Ten years ago, Todd McKay and his son were getting set to watch the Grey Cup when their fire alarm went off.
“In the living room, the smoke was billowing out of the wall from the garage,” McKay said. “I said, ‘Grab the dog,’ and we left… and watched our house burn to the ground.”
Within a half-hour McKay’s Lethbridge-area house was engulfed in flames and destroyed by fire.
Nobody was hurt but the family had lost everything.
It was that loss that encouraged McKay, who worked in home building and construction, to look at building homes differently.
“You put the most valuable people, precious items to you, and then you put them in a house that gives them seven minutes to escape,” McKay said.
McKay founded MgO Systems, a building materials company based in Calgary.
MgO uses magnesium oxide as part of its cement mixture to create panels that can be used in residential and commercial constriction as a replacement for conventional materials like drywall.
The panels are fire resistant, mould-resistant, durable and environmentally friendly as they don’t produce off-gas.
According to McKay, there are many ancient structures like the Great Wall of China and the Roman aquaducts built with cement with the magnesium oxide additive, but the practice is seldom used outside of Russia, China and North Korea.
“We now have a wall system, an insulation system, a board product that’s green, environmentally friendly, zero off-gas, won’t burn, won’t mould, won’t contaminate, and it costs relatively the same dollar value,” McKay said. “Why wouldn’t we use it?”
MgO has been ordering the magnesium oxide boards from China, but is now creating its own boards with magnesium mined in Radium, B.C., and processed near Exshaw, west of Calgary.
To help with the boards’ durability, MgO has been researching the use of recycled plastic fibres from items like PVC pipes.
“Not only can we take these waste products away from landfills, but they actually improve the performance metrics of our composite materials,” MgO’s vice-president of research and product development, Doug Brown, said. “We know that there is a massive eco-consequence of us using plastics.”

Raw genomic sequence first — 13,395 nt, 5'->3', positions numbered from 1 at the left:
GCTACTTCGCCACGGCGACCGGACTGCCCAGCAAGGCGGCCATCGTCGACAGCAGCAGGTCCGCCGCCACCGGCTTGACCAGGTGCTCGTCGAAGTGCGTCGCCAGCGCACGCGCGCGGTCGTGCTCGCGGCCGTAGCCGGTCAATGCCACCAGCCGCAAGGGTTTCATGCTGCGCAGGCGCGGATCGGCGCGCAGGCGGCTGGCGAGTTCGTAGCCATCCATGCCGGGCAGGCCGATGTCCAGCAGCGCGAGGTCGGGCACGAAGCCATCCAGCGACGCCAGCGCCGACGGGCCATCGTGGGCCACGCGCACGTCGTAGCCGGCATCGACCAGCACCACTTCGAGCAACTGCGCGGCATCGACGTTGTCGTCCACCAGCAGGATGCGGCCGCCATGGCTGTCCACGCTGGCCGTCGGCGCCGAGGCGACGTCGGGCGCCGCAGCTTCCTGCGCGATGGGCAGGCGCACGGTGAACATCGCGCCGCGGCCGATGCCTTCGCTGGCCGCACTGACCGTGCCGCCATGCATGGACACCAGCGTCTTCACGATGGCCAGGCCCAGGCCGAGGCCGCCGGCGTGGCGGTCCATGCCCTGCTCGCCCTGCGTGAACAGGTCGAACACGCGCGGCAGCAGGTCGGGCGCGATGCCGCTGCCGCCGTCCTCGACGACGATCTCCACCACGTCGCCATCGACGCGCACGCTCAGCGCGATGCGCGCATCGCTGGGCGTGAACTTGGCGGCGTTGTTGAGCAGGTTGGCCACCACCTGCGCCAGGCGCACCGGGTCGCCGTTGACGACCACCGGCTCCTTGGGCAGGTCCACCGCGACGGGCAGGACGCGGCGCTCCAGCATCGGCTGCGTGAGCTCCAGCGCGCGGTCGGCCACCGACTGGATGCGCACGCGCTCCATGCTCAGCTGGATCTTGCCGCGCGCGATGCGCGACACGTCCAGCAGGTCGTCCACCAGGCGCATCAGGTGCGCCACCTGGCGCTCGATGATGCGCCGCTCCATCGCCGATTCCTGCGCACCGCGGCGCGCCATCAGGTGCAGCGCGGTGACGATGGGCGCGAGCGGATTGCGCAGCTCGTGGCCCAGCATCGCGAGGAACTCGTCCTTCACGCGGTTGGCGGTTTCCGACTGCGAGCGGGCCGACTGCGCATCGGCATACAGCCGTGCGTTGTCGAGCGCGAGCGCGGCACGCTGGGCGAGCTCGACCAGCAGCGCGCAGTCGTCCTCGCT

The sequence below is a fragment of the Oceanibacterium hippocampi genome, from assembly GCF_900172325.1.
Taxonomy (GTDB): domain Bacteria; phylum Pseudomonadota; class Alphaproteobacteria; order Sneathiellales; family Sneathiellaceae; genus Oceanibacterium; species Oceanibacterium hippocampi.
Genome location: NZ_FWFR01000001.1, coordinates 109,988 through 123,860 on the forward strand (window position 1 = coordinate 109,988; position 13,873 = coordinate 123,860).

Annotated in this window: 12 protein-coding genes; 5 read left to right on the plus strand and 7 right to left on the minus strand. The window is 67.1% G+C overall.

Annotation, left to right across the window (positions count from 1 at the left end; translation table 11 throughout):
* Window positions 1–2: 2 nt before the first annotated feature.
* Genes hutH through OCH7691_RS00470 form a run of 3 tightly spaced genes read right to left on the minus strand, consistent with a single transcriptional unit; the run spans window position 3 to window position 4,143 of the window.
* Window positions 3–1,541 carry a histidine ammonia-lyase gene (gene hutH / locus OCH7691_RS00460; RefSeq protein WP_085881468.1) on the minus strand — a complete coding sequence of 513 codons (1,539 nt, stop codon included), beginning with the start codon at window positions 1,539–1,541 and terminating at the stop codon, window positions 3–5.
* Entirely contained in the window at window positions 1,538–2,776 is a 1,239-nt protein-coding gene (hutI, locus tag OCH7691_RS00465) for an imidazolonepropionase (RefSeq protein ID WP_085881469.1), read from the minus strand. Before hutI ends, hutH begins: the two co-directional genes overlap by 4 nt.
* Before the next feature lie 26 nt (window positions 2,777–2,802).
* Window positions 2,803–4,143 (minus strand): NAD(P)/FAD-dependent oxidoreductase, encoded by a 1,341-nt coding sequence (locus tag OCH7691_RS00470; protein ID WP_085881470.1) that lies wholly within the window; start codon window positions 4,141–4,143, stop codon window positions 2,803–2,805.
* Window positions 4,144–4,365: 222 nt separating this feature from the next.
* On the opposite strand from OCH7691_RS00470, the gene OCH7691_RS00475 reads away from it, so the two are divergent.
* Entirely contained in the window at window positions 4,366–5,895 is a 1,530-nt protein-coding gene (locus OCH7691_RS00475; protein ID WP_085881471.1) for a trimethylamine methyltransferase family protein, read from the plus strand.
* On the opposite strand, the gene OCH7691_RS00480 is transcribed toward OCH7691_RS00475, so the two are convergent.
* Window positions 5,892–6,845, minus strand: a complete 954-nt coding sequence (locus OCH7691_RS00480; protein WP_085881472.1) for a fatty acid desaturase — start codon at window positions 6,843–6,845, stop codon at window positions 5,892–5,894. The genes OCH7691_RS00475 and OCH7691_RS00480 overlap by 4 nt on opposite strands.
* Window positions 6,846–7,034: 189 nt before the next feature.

Their work using plastics has earned them a $1-million grant from the federal government.
The company was one of three to receive a grant from Environment and Climate Change Canada as part of its Plastics Innovation Challenge aimed at supporting Canadian businesses with innovative ideas to reduce plastic pollution from food packaging and construction.
The other winners include Montreal-based Axiplymer Inc., which created a recyclable multi-layer film that can be used for food packaging, as well as Brantford, Ont.-based GreenMantra Technologies, which transformed polystyrene insulation waste into new insulation.
The federal government said that plastic pollution is posing a threat to the Canadian economy, with much of the plastic ending up in landfills, parks, beaches and bodies of water.
It’s an issue the federal government hopes to address through investments in clean technology.
“Boosting clean technology development to address plastic pollution is part of our comprehensive approach to achieve a zero plastic waste future,” Environment and Climate Change Minister Jonathan Wilkinson said in a press release.
“The Government of Canada has committed nearly $19 million to fund Canadian innovators through the Canadian Plastics Innovation Challenge initiative, which results in real, Canadian-made solutions.”
According to MgO, the grant funding allows for more research and development of the magnesium boards, and accelerates the process to sell them commercially.
The boards cost more than conventional drywall materials, but MgO said the benefits far outweigh the costs.
“Finding those early adopters of our technology will be critical in convincing them that there is not only a higher performance metrics in your building that we can offer, but it’s worth that added extra cost for them to make that choice,” Brown said.
It’s a made-in-Alberta solution that McKay hopes will transform how homes are built, and hopefully prevent a tragedy.
“How many times a month do you read another article or see another news story about a family dying in a house fire?” McKay said. “We can stop that. We need to make a difference.”